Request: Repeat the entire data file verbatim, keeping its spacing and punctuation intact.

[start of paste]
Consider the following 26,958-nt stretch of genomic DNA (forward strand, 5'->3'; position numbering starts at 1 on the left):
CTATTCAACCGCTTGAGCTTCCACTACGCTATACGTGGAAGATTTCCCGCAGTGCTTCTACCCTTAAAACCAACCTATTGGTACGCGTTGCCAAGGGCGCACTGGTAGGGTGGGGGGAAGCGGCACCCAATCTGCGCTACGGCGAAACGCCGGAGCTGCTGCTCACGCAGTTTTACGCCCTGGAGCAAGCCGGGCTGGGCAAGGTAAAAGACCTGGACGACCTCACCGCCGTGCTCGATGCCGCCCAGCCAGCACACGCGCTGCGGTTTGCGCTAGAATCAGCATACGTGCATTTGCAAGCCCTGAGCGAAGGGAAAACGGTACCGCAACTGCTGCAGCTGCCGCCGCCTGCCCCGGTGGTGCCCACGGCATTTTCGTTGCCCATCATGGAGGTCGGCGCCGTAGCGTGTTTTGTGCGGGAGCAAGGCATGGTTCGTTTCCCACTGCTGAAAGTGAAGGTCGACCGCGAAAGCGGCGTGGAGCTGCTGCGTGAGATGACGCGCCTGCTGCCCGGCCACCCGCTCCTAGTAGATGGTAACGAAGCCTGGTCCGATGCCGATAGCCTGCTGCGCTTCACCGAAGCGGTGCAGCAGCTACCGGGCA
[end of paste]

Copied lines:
Consider the following 26,958-nt stretch of genomic DNA (forward strand, 5'->3'; position numbering starts at 1 on the left):
CTATTCAACCGCTTGAGCTTCCACTACGCTATACGTGGAAGATTTCCCGCAGTGCTTCTACCCTTAAAACCAACCTATTGGTACGCGTTGCCAAGGGCGCACTGGTAGGGTGGGGGGAAGCGGCACCCAATCTGCGCTACGGCGAAACGCCGGAGCTGCTGCTCACGCAGTTTTACGCCCTGGAGCAAGCCGGGCTGGGCAAGGTAAAAGACCTGGACGACCTCACCGCCGTGCTCGATGCCGCCCAGCCAGCACACGCGCTGCGGTTTGCGCTAGAATCAGCATACGTGCATTTGCAAGCCCTGAGCGAAGGGAAAACGGTACCGCAACTGCTGCAGCTGCCGCCGCCTGCCCCGGTGGTGCCCACGGCATTTTCGTTGCCCATCATGGAGGTCGGCGCCGTAGCGTGTTTTGTGCGGGAGCAAGGCATGGTTCGTTTCCCACTGCTGAAAGTGAAGGTCGACCGCGAAAGCGGCGTGGAGCTGCTGCGTGAGATGACGCGCCTGCTGCCCGGCCACCCGCTCCTAGTAGATGGTAACGAAGCCTGGTCCGATGCCGATAGCCTGCTGCGCTTCACCGAAGCGGTGCAGCAGCTACCGGGCA